Welcome To Friends of Laguna Atascosa National Wildlife Refuge

One visit to LANWR and you will know why our Friends organization cares so deeply about the incredible and unique diversity of plants and wildlife found here.  The refuge is located in deep south Texas overlooking beautiful Laguna Madre Bay with panoramic views of South Padre Island on the eastern horizon.  The refuge landscape retains its historic wildness, including extensive wetlands, beaches, dunes, tidal flats, coastal prairie, savannah, brushlands and lomas.  A five square mile area next to Laguna Madre Bay known as the Bayside Resaca National Natural Landmark, exemplifies the best known example of the unique resaca system (old meander channels of the Rio Grande) that occurs in south Texas.   

blue crab
An impressive 410 species of birds, 45 mammals, 44 kinds of reptiles, 130 butterfly and 450 plant species have been recorded here.  Eight federally listed endangered and threatened animal species and twenty-three state listed species depend on the vanishing habitats that are preserved here at Laguna Atascosa NWR, including ocelots, northern aplomado falcons, brown pelicans, Texas horned lizard, and Kemp’s ridley sea turtles. 

The mission of Friends of Laguna Atascosa is to protect, support and enhance the refuge.  As a 501(3)c non-profit organization, we raise funds, administer grants, sponsor educational outreach activities, and are politically active in the interest of the refuge and regional wildlife.  Friends receive funding through memberships, grants, sponsorships, and donations, 100% of which goes toward wildlife conservation.  

No wonder so many concerned people like YOU (nature lovers, conservationists, wildlife watchers, volunteers, birders, photographers, outdoor enthusiasts, ranchers, educators, anglers, hunters, business people and more) have come together to support Friends of LANWR.  



Please Join Us!

Laguna Atascosa National Wildlife Refuge

Known as the last great habitat in coastal south Texas, the Laguna Atascosa National Wildlife Refuge (NWR) supports a diversity of wildlife unlike anywhere else in the United States.  The refuge is made up of four major units: the 45,187 acre Laguna Atascosa Unit adjacent to the west side of lower Laguna Madre Bay, the 24,808 acre South Padre Island Unit north of the town of SPI, the 21,762 acre Bahia Grande Unit between state highways 48 and 100 about one mile west of Port Isabel, TX, and the 5,250 acre Coastal Corridor Unit.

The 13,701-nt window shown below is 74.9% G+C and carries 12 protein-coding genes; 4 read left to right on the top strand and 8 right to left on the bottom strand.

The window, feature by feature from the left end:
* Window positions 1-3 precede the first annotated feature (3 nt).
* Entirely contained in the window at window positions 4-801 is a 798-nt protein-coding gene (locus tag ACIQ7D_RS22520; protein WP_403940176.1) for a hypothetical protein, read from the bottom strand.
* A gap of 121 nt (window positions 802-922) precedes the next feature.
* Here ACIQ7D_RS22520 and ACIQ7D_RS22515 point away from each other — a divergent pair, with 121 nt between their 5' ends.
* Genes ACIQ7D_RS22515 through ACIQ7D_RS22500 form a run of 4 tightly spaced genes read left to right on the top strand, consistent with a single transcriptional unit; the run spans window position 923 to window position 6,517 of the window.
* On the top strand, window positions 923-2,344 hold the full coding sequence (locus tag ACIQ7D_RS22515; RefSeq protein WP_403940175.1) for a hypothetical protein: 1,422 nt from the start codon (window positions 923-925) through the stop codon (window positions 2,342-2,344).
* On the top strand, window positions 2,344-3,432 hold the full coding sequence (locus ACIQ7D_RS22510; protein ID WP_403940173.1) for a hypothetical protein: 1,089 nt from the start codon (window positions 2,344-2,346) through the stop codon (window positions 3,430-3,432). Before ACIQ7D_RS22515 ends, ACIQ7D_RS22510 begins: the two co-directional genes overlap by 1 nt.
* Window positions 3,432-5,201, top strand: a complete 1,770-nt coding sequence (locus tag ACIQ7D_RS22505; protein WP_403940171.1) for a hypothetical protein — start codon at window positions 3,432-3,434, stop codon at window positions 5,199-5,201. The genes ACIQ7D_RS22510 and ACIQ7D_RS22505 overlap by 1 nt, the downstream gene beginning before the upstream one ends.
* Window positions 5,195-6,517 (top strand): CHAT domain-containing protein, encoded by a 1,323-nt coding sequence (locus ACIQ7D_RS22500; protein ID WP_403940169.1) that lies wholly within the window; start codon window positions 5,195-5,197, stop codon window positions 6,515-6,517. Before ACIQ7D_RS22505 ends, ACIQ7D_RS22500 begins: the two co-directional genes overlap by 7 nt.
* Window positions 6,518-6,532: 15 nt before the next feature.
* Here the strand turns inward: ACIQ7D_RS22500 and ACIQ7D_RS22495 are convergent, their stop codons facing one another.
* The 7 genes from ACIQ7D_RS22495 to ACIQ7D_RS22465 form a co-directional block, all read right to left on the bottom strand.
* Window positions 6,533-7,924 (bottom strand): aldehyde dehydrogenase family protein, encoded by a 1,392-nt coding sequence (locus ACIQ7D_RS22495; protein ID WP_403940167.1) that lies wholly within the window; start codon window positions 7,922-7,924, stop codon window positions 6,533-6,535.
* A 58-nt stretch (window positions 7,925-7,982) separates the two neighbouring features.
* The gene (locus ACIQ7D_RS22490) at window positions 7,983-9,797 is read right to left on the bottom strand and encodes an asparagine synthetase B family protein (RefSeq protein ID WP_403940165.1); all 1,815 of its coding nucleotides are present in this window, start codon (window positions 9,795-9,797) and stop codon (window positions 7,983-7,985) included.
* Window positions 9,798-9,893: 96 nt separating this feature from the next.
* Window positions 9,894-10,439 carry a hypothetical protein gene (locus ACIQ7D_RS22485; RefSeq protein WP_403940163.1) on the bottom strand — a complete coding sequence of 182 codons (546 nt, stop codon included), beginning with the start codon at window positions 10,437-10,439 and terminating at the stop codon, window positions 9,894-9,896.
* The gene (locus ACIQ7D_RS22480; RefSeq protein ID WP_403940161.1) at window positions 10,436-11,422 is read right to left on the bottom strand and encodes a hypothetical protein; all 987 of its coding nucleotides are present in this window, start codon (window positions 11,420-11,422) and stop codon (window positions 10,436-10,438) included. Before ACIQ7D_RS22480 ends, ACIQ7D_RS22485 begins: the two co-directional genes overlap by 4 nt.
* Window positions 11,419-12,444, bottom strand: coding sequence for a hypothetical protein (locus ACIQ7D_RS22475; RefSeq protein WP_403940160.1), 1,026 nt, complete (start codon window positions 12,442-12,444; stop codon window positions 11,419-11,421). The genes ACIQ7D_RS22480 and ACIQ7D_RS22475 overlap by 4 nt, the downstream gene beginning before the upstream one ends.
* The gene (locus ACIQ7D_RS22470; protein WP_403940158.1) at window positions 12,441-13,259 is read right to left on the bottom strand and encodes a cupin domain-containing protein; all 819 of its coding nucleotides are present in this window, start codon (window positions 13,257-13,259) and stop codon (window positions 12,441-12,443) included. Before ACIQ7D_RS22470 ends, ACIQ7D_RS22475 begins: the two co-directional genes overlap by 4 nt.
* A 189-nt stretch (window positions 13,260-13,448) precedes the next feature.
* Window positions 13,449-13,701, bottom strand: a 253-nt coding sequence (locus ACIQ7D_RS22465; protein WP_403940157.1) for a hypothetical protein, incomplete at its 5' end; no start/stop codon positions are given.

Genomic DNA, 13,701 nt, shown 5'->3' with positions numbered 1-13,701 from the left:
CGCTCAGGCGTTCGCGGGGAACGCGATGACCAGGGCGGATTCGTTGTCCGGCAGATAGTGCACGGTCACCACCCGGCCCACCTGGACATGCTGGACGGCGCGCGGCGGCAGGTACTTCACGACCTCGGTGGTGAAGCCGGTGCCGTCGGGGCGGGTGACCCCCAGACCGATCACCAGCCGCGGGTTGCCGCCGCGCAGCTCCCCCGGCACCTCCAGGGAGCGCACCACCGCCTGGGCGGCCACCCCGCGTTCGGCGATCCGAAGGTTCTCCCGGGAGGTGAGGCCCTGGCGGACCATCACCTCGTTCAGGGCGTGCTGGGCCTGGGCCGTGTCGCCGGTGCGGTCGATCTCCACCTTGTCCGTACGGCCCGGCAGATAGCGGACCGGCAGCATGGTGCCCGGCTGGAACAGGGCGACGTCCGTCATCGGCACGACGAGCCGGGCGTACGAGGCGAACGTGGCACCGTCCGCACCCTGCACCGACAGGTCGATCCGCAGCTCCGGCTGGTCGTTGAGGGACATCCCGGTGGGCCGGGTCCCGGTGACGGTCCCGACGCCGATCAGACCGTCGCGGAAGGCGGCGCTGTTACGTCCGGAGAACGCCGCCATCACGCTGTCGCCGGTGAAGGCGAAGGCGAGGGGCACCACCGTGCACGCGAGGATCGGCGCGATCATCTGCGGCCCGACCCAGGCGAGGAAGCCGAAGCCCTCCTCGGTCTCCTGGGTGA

With the refuge’s primary mission of providing habitat for native wildlife, this nearly 100,000 acres provides for a wide diversity of species.  Visitors can enjoy many birds including green jays, plain chachalacas, Harris’ hawks, white-tailed hawks, olive sparrows, Altamira orioles, and aplomado falcons.  Fall and spring bring migratory songbirds and peregrine falcons, and winter is the time to see sandhill cranes, white-fronted geese, redhead ducks and many other waterfowl.

Common mammals include bobcat, coyote, javelina, Mexican ground squirrel, and white-tailed deer.  More elusive are the endangered ocelot and jaguarundi.

Reptiles include American alligator, indigo snake, Texas tortoise, western diamondback rattlesnake and coral snake.  The South Padre Island Unit provides nesting habitat for sea turtles - Kemp’s ridley, loggerhead, hawksbill and Atlantic green.

Visitors can connect with nature through a variety of activities including fishing, hunting, wildlife observation and photography, bicycling, hiking and interpretive tours and programs.  A Visitor Center with exhibits, restrooms, and a nature store is available.

For more information, including hours of operation and tour schedules, please visit the refuge's official website www.fws.gov/refuge/laguna_atascosa or call the visitor center 956-748-3607 ext 111.  Click here to learn more.

Latest News

Ocelot Kitten Confirmed to be Female by FriendsAdmin
USFWS Opinion on Space X Rocket Launch Site in South Texas by FriendsAdmin

The US Fish & Wildlife Service released its opinion on the effects the Space X Rocket Launch Site proposed for Boca Chica Beach in coastal south Texas would have on wildlife.

Enlightening and Tragic Story of Ocelot Male 276 by host

The two last known breeding populations of ocelots in the United States, estimated to be about 50 individuals, all live in the southernmost tip of coastal Texas.